Art and Global Health Centre (ArtGlo) on Saturday joined the rest of the world in commemorating the International Albinism Awareness Day by premiering a short film titled Home is A Place Like This.
ArtGlo premiered the short film on its Facebook page due coronavirus gathering ban.
The International Albinism Awareness Day is celebrated annually on June 13 to celebrate the human rights of persons with albinism worldwide.
ArtGlo Communications Officer Tamiwe Kathumba, who wrote the film, said the film was produced by National Screenwriters Guild of Malawi.
“I submitted the film to the national script writing competition held by National Screenwriters Guild of Malawi in 2019 where it emerged as the winner,” Kathumba said.
She added: “We decided to spotlight the film because it aligns with our values, particularly umunthu where we advocate for the universal bond that connects us all and the transformative power of the arts to spark bold conversations and broaden perspectives.”
The film highlights the plight of a young girl living with albinism and an imagined future worst case scenario where people living with albinism live in fear and are forced to live in isolation and afraid to go out without protection.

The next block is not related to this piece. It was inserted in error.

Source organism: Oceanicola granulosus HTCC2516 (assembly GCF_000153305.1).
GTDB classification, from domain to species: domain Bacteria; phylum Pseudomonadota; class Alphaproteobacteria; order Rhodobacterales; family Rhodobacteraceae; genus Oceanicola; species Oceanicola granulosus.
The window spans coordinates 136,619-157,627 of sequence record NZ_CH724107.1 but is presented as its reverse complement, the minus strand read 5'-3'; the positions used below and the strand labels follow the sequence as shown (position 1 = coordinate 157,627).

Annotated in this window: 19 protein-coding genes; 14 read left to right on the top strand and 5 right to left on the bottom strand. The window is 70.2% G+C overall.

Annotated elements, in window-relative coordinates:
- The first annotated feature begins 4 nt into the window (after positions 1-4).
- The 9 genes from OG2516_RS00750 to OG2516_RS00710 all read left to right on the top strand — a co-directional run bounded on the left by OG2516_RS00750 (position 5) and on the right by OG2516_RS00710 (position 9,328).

“All characters are fiction. You will also notice that the film highlights the number of cases over the years in Malawi of killings and abductions of people living with albinism,” she said.
The premiere also featured live discussion with Tumeliwa Mphepo, a human rights activist, person living with albinism and member of Association of Persons with Albinism in Malawi (Apam), who shared her experiences as a person living with albinism and her work as an activist.
Kathumba said it was an honour for her to be able to tell the story.
“I hope I did it justice as a writer. What struck me the most during the production of the film is the fact that we had to use an actor with a makeup because the situation in Malawi at the time was so dire that no-one could trust a call for a child living with albinism for the film because of the prevalence of abductions and killings,” she said.
Mphepo said society has been believing that persons with albinism don’t die but rather disappear.
“It is believed that in the name of disappearance, other persons with albinism have been killed and their body parts have been used for charms and later the society call it so and so have disappeared. As we are commemorating International Albinism Awareness Day on the theme ‘Made to Shine’, it should be a wake- up call to Malawians, what are we doing to bring out the light?” she said.
Meanwhile, Mr and Miss Albinism Bennet Phunyanya and Chikondi Kanjadza respectively have launched a social media campaign ‘Kukongola Kowala’ that aims at showing the beauty of persons with albinism with regards to the theme of the International Albinism Awareness Day theme ‘Made to Shine’.
The campaign will run the whole month of June.
Miss Albinism alongside artists such as Gophyl G, Charles, Hilda and Taqwa have also dropped a theme song ‘Made to Shine’.